The Sounds of Maputo

The guard and Abby pose at the family home

by Libby James

During the time I spent in Maputo, the capital of Mozambique in East Africa, I listened to sounds different from the ones I was used to at home.

From my bedroom on the lowest level of the house, I heard noises at night—rattling cars and small buses bouncing over rough road surfaces, dogs barking, and Portuguese spoken by men guarding the neighborhood, chatting to each other as they strolled the streets. I heard the screechy bleep, bleep of car alarms and small tinkling noises that were strange to me.

Early every morning, the soft swish, swish, of a palm-frond broom sweeping clean a small sandy path just outside my window told me it must be 4 a.m. About 6:30 I’d hear the children’s mother calling them to breakfast. Her voice boinked up two flights of granite stairs like a Slinky toy in reverse. Noises boom and echo up and down and all around this concrete house with shiny, bare floors.

Casamo, the guard on duty, clanks open the gate in front of the house and the family car with three kids loaded down with backpacks, pulls out for the bumpy ride to the American School. It bumps over pot holes, slowing to plough through a sandy pit where rain has washed away the road The driver, their mom, is used to negotiating what is more a trail than a road. The big blue gate to the school creaks open, the school guards wave and smile and the kids call out to friends as they hurry to their classes.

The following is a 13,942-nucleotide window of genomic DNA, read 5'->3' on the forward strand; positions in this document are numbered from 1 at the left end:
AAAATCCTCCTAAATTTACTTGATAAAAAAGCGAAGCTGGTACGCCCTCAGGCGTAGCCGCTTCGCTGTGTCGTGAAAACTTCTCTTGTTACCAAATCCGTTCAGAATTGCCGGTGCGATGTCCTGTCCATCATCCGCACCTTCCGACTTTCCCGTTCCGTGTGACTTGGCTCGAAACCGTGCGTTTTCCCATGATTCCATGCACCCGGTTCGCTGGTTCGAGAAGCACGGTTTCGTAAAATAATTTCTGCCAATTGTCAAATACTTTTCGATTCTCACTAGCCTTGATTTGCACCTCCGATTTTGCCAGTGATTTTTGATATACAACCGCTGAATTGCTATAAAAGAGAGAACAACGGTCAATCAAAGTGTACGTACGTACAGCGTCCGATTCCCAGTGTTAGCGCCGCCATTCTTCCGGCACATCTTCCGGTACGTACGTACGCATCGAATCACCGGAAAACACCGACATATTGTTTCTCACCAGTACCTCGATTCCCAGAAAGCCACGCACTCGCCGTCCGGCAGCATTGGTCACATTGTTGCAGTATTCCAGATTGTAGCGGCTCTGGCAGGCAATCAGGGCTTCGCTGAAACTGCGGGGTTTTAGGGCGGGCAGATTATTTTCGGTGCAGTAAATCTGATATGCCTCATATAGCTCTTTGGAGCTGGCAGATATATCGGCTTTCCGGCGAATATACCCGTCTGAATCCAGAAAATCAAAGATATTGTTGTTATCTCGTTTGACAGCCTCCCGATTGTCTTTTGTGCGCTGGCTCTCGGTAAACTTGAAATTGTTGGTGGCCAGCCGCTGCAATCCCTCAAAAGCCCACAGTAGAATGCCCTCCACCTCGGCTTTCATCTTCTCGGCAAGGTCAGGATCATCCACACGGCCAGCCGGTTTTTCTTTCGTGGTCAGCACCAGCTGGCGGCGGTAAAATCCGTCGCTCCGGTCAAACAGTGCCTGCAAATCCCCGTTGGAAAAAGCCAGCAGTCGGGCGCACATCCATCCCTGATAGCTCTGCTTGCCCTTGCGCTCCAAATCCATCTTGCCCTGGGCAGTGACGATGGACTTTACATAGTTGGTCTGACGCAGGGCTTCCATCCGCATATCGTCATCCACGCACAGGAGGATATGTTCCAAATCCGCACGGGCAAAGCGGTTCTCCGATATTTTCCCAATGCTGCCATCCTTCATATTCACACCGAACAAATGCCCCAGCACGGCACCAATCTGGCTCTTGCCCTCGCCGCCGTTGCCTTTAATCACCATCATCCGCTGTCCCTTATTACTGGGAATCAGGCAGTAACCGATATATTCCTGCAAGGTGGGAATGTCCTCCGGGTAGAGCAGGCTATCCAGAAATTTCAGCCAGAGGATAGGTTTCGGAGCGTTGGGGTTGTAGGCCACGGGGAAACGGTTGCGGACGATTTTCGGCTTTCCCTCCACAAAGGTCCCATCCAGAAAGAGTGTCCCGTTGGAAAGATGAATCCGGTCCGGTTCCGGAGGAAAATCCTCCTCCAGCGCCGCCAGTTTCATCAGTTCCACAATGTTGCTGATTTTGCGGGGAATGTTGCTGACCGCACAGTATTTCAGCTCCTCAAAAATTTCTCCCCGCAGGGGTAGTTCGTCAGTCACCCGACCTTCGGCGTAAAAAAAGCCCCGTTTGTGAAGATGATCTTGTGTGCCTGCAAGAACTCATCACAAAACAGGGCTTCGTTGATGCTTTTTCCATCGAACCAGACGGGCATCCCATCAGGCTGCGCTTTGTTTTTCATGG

Back home, midday quiet soon settles over the house. Olga, whose job it is to keep the place clean, does her work with only a broom and a rag.  Here there is no vacuum cleaner, dishwasher, clothes dryer or furnace to create household noises.

When the work day is over and the next door neighbor pulls up at the entrance to his driveway, he leans on his high-pitched horn until his guard arrives to open the gate. The neighbor does this every night, always blasting his horn until the guard arrives. Usually, the guard takes his own sweet time, his silent way of saying, “What’s the hurry?”

On Sunday afternoons, a nearby stadium rings with the shouts and cheers of soccer fans, rising to a crescendo, then fading when the game ends. A loudspeaker blares African music as fans make their way out of the stadium.

In early evening, a strong ocean breeze comes up and wafts through the windows on  the highest level of this six-story house where the family likes to gather for games after dinner. Blam! The breeze slams the metal door  to the upstairs room shut and the kids jump in surprise.

Soon you can hear click, click, click as doors and windows all over the house are carefully locked for the night. With a couple of tiny ticks, the inside alarm is set. I slip into bed, pull the gauzy mosquito net around me and turn out the light and wait for the noises of the African night to tune up.



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